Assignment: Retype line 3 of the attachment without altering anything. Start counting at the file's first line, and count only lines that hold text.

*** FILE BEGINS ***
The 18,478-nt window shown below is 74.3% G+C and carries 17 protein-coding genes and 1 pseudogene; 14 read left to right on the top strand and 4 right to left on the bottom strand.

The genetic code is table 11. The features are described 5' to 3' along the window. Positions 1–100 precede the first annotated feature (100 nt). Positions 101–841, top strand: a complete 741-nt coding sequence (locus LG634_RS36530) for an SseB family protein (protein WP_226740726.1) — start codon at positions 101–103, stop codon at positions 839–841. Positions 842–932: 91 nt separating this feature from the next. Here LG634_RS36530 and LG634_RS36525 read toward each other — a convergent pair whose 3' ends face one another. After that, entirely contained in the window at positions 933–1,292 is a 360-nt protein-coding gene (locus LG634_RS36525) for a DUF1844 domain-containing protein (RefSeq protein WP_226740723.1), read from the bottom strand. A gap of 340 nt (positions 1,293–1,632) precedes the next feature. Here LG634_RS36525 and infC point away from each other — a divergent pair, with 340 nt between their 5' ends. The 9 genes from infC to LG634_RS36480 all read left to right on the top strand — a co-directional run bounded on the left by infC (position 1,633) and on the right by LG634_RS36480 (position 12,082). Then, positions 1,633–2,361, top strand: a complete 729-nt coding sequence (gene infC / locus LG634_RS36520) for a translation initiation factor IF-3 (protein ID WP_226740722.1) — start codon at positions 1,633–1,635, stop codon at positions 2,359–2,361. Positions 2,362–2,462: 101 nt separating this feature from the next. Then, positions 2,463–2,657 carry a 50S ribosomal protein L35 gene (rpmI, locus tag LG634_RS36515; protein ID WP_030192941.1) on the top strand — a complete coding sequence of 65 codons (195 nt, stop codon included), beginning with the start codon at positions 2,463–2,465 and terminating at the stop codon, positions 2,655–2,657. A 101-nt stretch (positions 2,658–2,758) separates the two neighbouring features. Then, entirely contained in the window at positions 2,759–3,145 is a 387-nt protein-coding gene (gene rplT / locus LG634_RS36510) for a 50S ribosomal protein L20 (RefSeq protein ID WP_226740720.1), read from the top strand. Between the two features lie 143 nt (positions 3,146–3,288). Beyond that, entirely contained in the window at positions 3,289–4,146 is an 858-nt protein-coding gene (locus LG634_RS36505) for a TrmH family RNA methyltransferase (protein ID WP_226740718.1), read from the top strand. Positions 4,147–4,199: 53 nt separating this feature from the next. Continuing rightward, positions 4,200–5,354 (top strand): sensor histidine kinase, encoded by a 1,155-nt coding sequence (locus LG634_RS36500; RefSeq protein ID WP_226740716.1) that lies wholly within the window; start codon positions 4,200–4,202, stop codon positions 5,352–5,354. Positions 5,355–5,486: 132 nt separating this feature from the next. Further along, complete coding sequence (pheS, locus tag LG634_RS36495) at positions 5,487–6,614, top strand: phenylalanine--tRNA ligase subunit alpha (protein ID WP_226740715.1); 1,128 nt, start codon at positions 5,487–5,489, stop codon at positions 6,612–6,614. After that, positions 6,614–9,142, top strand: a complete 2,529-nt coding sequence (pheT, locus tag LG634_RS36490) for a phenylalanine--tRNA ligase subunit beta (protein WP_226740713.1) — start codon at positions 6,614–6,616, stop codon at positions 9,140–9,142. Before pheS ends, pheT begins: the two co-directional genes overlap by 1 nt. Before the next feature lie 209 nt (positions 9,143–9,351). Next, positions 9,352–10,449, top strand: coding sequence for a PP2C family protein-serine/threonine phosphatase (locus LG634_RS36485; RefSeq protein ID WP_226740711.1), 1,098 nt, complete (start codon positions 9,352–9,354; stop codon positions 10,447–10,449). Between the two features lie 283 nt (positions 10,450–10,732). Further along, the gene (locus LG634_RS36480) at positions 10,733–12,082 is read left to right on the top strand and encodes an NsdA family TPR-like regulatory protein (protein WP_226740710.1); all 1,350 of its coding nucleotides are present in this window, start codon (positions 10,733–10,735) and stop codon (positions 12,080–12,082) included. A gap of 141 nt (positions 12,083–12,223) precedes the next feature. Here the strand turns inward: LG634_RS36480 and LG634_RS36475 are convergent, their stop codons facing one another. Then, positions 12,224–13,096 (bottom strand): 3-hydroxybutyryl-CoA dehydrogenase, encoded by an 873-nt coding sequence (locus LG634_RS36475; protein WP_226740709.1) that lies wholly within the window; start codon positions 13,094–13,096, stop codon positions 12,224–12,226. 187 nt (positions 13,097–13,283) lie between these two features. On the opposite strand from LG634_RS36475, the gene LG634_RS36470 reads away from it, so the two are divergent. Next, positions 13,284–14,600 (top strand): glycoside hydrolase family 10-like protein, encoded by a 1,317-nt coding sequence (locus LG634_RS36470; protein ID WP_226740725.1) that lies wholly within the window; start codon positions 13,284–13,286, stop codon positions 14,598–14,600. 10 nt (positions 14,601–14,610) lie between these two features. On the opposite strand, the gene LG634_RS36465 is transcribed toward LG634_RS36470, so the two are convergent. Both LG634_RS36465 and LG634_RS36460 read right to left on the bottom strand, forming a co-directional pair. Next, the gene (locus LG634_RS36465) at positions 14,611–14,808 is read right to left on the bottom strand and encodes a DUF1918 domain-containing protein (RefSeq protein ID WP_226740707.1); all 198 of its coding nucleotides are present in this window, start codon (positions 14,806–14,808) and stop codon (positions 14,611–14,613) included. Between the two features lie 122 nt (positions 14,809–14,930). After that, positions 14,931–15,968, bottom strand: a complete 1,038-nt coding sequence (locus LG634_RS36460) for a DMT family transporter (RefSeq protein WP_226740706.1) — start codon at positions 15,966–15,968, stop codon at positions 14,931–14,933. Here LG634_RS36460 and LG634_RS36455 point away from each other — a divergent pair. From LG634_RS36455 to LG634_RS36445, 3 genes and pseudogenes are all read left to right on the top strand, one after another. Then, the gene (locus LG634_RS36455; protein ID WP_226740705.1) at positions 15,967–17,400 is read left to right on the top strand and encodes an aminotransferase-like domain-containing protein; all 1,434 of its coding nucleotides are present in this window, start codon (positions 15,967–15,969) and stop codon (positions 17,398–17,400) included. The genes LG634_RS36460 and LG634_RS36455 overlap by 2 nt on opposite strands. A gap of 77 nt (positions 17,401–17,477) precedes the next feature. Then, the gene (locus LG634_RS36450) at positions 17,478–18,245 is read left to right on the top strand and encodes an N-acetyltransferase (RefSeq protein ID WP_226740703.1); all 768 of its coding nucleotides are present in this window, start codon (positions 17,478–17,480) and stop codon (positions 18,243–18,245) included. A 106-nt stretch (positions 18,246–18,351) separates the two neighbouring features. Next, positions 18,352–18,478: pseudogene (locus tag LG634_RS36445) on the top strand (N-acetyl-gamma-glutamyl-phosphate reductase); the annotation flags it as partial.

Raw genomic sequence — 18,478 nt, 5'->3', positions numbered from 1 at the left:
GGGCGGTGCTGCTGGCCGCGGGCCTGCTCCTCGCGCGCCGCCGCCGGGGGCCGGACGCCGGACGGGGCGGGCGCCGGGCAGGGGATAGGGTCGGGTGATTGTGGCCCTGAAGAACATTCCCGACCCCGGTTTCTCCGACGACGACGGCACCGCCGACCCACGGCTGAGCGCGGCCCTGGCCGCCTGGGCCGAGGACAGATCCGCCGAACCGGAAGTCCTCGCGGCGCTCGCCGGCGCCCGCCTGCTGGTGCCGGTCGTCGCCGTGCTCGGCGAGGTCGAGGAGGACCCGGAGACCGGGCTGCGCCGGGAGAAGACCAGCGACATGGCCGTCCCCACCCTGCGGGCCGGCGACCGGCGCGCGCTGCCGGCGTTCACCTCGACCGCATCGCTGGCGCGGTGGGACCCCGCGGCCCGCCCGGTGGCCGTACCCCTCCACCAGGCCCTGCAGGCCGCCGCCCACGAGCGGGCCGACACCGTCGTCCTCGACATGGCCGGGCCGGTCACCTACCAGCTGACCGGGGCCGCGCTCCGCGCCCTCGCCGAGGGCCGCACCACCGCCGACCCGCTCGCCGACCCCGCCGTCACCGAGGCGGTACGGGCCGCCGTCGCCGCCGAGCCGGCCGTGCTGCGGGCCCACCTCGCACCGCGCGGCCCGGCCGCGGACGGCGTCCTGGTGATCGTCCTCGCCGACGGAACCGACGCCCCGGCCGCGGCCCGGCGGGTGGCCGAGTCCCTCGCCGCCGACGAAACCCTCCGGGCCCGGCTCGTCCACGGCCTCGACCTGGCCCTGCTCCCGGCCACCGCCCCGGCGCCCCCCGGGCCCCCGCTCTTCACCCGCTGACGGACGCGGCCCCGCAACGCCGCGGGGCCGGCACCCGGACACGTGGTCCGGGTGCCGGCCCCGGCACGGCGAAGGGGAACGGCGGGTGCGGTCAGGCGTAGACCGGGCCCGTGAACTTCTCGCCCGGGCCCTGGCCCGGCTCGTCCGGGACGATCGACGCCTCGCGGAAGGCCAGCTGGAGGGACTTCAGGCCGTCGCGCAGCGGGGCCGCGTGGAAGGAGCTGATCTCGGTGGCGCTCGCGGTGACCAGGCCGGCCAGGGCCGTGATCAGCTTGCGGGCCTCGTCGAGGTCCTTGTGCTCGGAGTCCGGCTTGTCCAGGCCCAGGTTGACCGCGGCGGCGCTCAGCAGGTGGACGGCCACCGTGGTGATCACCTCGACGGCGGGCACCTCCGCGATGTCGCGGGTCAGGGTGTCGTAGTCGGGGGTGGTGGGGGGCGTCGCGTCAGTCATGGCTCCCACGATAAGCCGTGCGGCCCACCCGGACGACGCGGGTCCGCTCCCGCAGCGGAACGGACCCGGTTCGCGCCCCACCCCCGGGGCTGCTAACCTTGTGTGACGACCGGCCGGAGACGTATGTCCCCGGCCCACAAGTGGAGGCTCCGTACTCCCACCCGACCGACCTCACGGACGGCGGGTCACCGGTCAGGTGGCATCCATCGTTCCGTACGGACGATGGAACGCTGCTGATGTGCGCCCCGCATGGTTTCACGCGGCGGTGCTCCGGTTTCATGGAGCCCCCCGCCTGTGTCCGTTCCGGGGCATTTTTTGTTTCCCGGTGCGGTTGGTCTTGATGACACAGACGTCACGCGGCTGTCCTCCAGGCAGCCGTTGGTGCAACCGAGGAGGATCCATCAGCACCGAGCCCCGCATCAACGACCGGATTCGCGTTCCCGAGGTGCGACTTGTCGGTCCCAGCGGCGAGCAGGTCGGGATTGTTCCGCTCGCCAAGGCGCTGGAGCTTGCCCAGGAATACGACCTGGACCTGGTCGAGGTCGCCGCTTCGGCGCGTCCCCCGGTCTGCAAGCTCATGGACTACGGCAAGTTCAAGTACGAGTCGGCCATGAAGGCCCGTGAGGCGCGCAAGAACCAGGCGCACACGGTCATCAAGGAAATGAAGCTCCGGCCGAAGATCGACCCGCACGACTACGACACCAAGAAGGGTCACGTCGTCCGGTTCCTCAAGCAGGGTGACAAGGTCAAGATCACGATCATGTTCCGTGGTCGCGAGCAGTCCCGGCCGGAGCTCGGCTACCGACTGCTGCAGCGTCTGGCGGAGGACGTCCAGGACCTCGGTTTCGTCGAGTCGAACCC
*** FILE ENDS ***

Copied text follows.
Raw genomic sequence — 18,478 nt, 5'->3', positions numbered from 1 at the left: